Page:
University of Cape Coast UCC Law School Outline
UCC Law School Course Features
1. Professional Development: Through this segment of the programme, the Faculty aims at providing students learning experience to complement their legal studies and to equip them with learning and life skills and to prepare them for lifelong learning. The student is also armed with communication and reasoning skills, management, emotional intelligence, research training, ethics and advocacy. Areas covered in the Professional Development course, apart from Legal Methods are Logic, Business Studies, Criminology, Psychology, Guidance and Counseling and Vocational Skills. This course was planned to enable students appreciate and function effectively in the wider society. Guest lecturers are routinely invited from the Bar, Bench and Academia to interact with students. This is course done every semester of the programme.
2. Community Engagement: there are faculty-student-community engagement programmes by way of seminars, conferences, and workshops for the various sections of society. The Faculty, through the Law Clinic, also offers supervised legal services to identifiable needy members of society such as remand prisoners.
3. Unique Courses: apart from the regular courses available in typical law programmes such as Contract Law, Property Law and Constitutional Law, elective courses such as Medical Law, Education Law, Local Government Law, Transport Law and Sports Law are offered. Other elective courses that are offered include Natural Resources Law and Environmental Law. There are elective concentrations in Business Law, Human Rights Law, Public International Law, Industrial Law, and Intellectual Property Law, among others.
4. Information and Communications Technology (ICT): the students are introduced to legal software and databases. Class delivery is aided by ICT, and assignments are given to and presented by students in electronic format. Students are therefore required to have personal computers and some competence in the use of computers. They will be supplied with software containing Ghanaian legislation and reported cases.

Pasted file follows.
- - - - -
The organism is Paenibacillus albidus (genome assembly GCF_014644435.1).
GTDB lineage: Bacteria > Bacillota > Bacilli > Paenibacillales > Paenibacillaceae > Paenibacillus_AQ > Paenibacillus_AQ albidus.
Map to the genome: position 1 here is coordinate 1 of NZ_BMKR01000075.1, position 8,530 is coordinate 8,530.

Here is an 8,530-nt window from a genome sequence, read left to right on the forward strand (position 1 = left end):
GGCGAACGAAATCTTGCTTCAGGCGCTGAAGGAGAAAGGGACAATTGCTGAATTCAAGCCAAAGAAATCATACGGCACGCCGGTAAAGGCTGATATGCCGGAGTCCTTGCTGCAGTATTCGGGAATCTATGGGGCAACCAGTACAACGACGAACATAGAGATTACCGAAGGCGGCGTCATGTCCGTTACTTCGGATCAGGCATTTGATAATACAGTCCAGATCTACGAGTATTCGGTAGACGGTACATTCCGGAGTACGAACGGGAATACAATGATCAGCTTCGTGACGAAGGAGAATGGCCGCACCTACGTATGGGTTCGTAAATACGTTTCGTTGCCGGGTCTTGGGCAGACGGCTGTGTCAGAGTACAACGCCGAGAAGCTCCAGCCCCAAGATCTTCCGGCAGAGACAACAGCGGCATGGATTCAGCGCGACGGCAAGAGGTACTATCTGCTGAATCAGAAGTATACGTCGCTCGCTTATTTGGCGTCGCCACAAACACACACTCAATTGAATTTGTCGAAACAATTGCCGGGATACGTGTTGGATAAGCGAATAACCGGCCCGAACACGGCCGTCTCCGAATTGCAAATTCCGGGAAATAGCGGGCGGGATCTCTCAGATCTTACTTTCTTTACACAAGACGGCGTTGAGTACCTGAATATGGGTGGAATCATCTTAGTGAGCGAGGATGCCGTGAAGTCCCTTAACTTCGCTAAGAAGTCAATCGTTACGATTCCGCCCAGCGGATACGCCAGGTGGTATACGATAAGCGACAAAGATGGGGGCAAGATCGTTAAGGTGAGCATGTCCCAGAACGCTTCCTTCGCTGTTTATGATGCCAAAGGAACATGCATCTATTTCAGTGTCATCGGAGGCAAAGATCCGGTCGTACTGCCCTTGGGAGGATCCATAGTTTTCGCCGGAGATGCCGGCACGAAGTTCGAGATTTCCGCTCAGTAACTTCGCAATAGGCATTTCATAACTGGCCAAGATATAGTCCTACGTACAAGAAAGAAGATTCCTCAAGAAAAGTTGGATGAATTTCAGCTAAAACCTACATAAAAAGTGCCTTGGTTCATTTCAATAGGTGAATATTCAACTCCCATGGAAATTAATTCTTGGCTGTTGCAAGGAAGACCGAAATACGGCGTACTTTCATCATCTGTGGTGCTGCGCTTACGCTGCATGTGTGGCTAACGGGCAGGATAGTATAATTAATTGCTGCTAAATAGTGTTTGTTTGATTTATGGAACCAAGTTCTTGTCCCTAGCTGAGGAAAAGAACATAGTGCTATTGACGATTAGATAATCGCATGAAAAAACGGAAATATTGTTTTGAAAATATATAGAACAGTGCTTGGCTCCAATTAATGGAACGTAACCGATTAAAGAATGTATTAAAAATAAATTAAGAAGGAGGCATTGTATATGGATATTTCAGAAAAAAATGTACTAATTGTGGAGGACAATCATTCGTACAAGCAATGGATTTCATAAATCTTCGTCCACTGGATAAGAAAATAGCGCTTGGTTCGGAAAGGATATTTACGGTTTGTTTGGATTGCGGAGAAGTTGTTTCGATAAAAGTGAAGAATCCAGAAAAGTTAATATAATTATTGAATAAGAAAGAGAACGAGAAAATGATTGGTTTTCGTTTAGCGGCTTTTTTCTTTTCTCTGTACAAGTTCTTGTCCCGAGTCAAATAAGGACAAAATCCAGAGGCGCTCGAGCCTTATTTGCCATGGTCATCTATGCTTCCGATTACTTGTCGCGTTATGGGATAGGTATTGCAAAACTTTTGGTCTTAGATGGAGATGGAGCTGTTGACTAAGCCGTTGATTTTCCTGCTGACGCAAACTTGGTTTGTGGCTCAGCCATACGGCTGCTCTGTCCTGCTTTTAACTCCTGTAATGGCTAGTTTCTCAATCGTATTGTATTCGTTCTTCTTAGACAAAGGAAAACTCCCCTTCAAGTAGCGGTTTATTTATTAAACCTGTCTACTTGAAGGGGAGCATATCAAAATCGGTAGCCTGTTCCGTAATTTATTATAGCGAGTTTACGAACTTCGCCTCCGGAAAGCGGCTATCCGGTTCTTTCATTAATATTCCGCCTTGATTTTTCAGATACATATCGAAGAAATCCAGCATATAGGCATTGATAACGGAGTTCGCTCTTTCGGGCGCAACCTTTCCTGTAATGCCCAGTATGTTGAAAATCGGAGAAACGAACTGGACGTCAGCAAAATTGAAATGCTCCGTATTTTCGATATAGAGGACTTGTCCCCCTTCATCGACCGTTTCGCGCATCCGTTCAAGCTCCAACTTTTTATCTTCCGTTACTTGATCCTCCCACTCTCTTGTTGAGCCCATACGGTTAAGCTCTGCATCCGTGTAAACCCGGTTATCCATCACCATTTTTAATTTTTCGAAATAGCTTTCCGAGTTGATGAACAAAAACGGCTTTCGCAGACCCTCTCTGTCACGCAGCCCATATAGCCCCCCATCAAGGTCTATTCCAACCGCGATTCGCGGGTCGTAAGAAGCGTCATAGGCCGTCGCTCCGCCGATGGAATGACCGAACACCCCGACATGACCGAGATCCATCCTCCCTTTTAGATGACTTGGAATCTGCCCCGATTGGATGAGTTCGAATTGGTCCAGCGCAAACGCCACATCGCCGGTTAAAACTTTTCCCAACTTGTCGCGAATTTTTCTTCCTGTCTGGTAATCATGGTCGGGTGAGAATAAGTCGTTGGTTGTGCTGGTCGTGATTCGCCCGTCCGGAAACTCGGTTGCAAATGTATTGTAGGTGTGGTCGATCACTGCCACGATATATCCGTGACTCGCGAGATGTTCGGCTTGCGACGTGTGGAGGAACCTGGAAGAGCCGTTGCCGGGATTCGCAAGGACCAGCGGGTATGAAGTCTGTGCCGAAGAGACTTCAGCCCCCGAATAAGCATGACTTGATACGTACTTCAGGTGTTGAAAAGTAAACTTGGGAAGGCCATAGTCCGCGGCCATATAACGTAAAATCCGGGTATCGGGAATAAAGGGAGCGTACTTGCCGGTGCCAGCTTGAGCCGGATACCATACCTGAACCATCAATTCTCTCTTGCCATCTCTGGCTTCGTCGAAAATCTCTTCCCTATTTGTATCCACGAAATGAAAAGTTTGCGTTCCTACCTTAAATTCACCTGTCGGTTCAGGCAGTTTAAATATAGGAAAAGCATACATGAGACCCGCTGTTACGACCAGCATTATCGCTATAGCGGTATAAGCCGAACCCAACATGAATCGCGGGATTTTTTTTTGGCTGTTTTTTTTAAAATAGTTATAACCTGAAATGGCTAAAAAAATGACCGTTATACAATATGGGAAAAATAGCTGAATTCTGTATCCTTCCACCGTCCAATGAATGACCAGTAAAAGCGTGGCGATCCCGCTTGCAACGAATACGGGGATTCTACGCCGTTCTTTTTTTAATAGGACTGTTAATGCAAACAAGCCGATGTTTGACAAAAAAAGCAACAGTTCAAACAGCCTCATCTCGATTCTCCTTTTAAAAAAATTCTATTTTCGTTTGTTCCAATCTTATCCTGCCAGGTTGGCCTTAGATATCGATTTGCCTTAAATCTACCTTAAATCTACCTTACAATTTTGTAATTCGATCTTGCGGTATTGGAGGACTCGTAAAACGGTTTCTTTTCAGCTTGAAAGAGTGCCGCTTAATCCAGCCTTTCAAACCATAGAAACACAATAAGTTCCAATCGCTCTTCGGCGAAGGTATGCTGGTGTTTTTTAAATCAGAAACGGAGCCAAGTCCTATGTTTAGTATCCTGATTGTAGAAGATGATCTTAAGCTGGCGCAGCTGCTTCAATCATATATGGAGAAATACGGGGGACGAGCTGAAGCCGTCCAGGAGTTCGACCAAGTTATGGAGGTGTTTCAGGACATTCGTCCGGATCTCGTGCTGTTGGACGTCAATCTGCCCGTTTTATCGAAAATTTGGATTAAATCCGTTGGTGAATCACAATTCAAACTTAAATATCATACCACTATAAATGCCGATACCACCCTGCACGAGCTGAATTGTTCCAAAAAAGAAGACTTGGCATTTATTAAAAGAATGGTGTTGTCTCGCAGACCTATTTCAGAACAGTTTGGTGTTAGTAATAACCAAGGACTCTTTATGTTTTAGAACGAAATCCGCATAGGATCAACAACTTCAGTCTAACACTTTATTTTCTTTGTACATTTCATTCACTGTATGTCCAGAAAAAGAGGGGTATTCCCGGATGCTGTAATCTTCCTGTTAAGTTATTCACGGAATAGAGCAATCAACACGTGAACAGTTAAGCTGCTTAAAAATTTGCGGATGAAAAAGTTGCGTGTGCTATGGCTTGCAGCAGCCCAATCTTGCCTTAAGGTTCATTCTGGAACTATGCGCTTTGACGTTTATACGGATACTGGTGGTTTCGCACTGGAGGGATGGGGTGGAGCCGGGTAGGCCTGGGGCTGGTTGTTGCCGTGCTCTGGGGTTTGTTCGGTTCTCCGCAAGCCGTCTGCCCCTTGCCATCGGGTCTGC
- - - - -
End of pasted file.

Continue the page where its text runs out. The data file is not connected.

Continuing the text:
Besides the typical lecture format, classes will be highly interactive, problem-based learning and learner-centered rather than teacher-centered. Tutorials will be compulsory and students’ assignments, presentations, demonstrations, site visits, guest lectures and moot courts will be typical learning.
The Faculty creates a study environment that maximises learning efficiency and fosters productivity in its students. All students are encouraged to take advantage of all the available resources at the Faculty and within the wider university. The LLB curriculum is organised in such a way that students who pass all their courses will meet the course requirements for admission to the Ghana Law School, subject to the School’s own entry requirements.
In the first year, students take five core courses. In addition to four core courses, second year students select at least one elective and at most three elective courses from a wide range of options in both semesters. Third year students take three core courses, and at least two or at most three elective courses per semester. In addition to the core courses, The Faculty of Law also offers a compulsory non-credit Professional Development course for all its LLB students in all six semesters of the programme.
The objectives of the programme are to:
1. equip students with a sound understanding of the foundations of legal knowledge, enabling them to transition into the vocational training programme should they so desire;
2. offer students the opportunity to study law from an extensive catalogue of elective courses covering the entire range of legal knowledge;
3. develop students’ analytical and research skills, thereby equipping them with the skills they will need in their future careers;
4. enable students develop the skills to carry out research deploying both electronic and library-based sources, of critical analysis and through independent and team learning;
5. expose students to a wide range of disciplinary approaches to legal study, encouraging them to reflect on the complexity of legal practice and of the variety of ways of understanding the role of the Law in contemporary society;
6. present students with opportunities to have a detailed understanding of the Constitution, legislation, case-law and ‘soft law’ applicable to the relevant areas of law;
7. enable students to gain an understanding of, and be able to critically assess the social, political, cultural and economic problems from the legal point of view;
8. enable students to develop the aptitude to respond with competence and confidence to contemporary problems and issues in the field of law.
The delivery of courses will be done through a combination of pedagogical methods, including:
1. material delivered in the form of course materials and lectures to help students to hone their skills in organising information;
2. class discussion and tutorials to develop critical thinking and analyses of legal issues, and
3. student-led seminars and group presentations based on material prepared by students in advance in order to develop presentation and interpersonal skills and the spirit of teamwork.
Regarding assessment and grading, The Faculty follows the University of Cape Coast’s grading system